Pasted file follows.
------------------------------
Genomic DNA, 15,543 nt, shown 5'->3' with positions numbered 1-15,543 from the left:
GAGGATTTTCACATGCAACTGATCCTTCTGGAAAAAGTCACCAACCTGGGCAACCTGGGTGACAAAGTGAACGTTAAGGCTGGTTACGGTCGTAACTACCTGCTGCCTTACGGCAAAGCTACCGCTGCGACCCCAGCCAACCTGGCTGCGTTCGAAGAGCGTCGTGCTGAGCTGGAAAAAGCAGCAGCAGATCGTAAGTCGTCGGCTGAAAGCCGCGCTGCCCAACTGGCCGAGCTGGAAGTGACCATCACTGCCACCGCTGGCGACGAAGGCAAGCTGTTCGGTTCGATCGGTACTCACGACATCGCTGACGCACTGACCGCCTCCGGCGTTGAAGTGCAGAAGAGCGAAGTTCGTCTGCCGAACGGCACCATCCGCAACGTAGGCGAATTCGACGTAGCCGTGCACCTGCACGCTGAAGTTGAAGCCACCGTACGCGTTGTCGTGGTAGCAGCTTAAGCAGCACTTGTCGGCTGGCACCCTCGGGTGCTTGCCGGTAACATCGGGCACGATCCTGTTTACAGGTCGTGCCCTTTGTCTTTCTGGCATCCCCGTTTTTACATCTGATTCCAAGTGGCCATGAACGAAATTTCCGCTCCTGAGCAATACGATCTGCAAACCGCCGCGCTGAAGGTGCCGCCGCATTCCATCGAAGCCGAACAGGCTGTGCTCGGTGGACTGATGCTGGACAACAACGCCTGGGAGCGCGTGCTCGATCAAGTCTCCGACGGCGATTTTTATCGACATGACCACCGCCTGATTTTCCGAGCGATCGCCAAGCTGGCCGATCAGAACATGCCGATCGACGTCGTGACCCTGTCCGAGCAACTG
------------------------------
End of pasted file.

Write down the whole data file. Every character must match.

Genomic DNA, 15,543 nt, shown 5'->3' with positions numbered 1-15,543 from the left:
GAGGATTTTCACATGCAACTGATCCTTCTGGAAAAAGTCACCAACCTGGGCAACCTGGGTGACAAAGTGAACGTTAAGGCTGGTTACGGTCGTAACTACCTGCTGCCTTACGGCAAAGCTACCGCTGCGACCCCAGCCAACCTGGCTGCGTTCGAAGAGCGTCGTGCTGAGCTGGAAAAAGCAGCAGCAGATCGTAAGTCGTCGGCTGAAAGCCGCGCTGCCCAACTGGCCGAGCTGGAAGTGACCATCACTGCCACCGCTGGCGACGAAGGCAAGCTGTTCGGTTCGATCGGTACTCACGACATCGCTGACGCACTGACCGCCTCCGGCGTTGAAGTGCAGAAGAGCGAAGTTCGTCTGCCGAACGGCACCATCCGCAACGTAGGCGAATTCGACGTAGCCGTGCACCTGCACGCTGAAGTTGAAGCCACCGTACGCGTTGTCGTGGTAGCAGCTTAAGCAGCACTTGTCGGCTGGCACCCTCGGGTGCTTGCCGGTAACATCGGGCACGATCCTGTTTACAGGTCGTGCCCTTTGTCTTTCTGGCATCCCCGTTTTTACATCTGATTCCAAGTGGCCATGAACGAAATTTCCGCTCCTGAGCAATACGATCTGCAAACCGCCGCGCTGAAGGTGCCGCCGCATTCCATCGAAGCCGAACAGGCTGTGCTCGGTGGACTGATGCTGGACAACAACGCCTGGGAGCGCGTGCTCGATCAAGTCTCCGACGGCGATTTTTATCGACATGACCACCGCCTGATTTTCCGAGCGATCGCCAAGCTGGCCGATCAGAACATGCCGATCGACGTCGTGACCCTGTCCGAGCAACTG